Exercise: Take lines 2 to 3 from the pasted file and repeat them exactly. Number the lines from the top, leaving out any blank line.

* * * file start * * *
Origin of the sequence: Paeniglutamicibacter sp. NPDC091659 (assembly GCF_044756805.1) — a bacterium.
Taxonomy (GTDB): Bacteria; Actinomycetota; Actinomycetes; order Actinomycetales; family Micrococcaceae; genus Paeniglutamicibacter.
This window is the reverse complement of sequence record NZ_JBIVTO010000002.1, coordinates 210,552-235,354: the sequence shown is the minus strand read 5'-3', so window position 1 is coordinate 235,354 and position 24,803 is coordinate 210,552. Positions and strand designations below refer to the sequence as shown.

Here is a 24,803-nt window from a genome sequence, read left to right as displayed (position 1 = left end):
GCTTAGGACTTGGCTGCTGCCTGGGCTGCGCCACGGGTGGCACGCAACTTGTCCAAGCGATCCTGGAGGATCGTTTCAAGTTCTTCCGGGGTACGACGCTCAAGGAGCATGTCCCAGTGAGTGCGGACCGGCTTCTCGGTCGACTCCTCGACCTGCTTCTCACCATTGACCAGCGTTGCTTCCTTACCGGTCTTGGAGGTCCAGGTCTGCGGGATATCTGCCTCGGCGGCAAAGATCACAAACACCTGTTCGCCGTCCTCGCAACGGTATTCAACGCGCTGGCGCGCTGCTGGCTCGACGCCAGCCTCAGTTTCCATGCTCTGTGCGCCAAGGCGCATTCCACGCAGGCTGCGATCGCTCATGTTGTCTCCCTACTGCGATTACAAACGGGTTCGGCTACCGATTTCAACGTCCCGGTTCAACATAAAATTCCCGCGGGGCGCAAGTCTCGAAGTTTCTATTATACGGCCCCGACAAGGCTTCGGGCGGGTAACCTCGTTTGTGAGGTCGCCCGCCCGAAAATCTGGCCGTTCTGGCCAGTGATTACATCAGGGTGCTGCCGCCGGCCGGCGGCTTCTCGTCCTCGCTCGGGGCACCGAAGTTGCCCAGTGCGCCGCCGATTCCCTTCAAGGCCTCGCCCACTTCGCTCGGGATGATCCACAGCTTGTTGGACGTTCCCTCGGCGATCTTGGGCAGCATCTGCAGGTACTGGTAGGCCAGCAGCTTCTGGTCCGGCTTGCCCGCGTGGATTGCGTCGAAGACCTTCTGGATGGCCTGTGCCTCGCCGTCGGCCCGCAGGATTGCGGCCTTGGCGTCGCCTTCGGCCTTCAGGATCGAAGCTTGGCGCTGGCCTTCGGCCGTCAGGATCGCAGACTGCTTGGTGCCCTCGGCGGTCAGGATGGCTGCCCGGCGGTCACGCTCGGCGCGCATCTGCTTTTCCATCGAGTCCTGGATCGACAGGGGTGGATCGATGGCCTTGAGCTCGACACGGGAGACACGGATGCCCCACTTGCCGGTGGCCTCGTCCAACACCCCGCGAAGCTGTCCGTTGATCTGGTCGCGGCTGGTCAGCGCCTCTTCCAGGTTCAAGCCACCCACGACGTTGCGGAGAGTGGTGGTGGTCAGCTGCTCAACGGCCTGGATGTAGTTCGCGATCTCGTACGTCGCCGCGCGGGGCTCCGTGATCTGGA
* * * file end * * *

Taxonomy (GTDB): Bacteria; Actinomycetota; Actinomycetes; order Actinomycetales; family Micrococcaceae; genus Paeniglutamicibacter.
This window is the reverse complement of sequence record NZ_JBIVTO010000002.1, coordinates 210,552-235,354: the sequence shown is the minus strand read 5'-3', so window position 1 is coordinate 235,354 and position 24,803 is coordinate 210,552. Positions and strand designations below refer to the sequence as shown.